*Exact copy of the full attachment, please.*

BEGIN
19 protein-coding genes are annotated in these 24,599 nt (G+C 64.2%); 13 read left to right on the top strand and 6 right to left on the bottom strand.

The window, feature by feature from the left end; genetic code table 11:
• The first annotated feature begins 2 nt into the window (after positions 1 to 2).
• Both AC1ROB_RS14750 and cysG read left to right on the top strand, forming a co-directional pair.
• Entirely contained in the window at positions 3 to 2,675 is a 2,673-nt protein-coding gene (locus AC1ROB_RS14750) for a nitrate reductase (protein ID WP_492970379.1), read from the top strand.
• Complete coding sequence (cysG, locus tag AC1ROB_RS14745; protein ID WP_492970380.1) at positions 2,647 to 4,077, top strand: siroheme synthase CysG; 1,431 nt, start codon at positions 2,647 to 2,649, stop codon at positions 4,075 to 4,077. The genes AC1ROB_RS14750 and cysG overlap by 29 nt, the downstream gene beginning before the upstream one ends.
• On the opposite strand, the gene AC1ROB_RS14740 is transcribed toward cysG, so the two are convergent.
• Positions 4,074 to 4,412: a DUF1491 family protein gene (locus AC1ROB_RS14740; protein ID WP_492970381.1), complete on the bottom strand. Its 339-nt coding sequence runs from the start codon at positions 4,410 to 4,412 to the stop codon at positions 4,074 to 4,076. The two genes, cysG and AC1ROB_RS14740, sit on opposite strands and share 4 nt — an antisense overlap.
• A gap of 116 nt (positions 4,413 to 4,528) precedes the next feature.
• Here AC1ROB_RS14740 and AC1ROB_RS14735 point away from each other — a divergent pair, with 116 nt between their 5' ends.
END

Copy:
19 protein-coding genes are annotated in these 24,599 nt (G+C 64.2%); 13 read left to right on the top strand and 6 right to left on the bottom strand.

The window, feature by feature from the left end; genetic code table 11:
• The first annotated feature begins 2 nt into the window (after positions 1 to 2).
• Both AC1ROB_RS14750 and cysG read left to right on the top strand, forming a co-directional pair.
• Entirely contained in the window at positions 3 to 2,675 is a 2,673-nt protein-coding gene (locus AC1ROB_RS14750) for a nitrate reductase (protein ID WP_492970379.1), read from the top strand.
• Complete coding sequence (cysG, locus tag AC1ROB_RS14745; protein ID WP_492970380.1) at positions 2,647 to 4,077, top strand: siroheme synthase CysG; 1,431 nt, start codon at positions 2,647 to 2,649, stop codon at positions 4,075 to 4,077. The genes AC1ROB_RS14750 and cysG overlap by 29 nt, the downstream gene beginning before the upstream one ends.
• On the opposite strand, the gene AC1ROB_RS14740 is transcribed toward cysG, so the two are convergent.
• Positions 4,074 to 4,412: a DUF1491 family protein gene (locus AC1ROB_RS14740; protein ID WP_492970381.1), complete on the bottom strand. Its 339-nt coding sequence runs from the start codon at positions 4,410 to 4,412 to the stop codon at positions 4,074 to 4,076. The two genes, cysG and AC1ROB_RS14740, sit on opposite strands and share 4 nt — an antisense overlap.
• A gap of 116 nt (positions 4,413 to 4,528) precedes the next feature.
• Here AC1ROB_RS14740 and AC1ROB_RS14735 point away from each other — a divergent pair, with 116 nt between their 5' ends.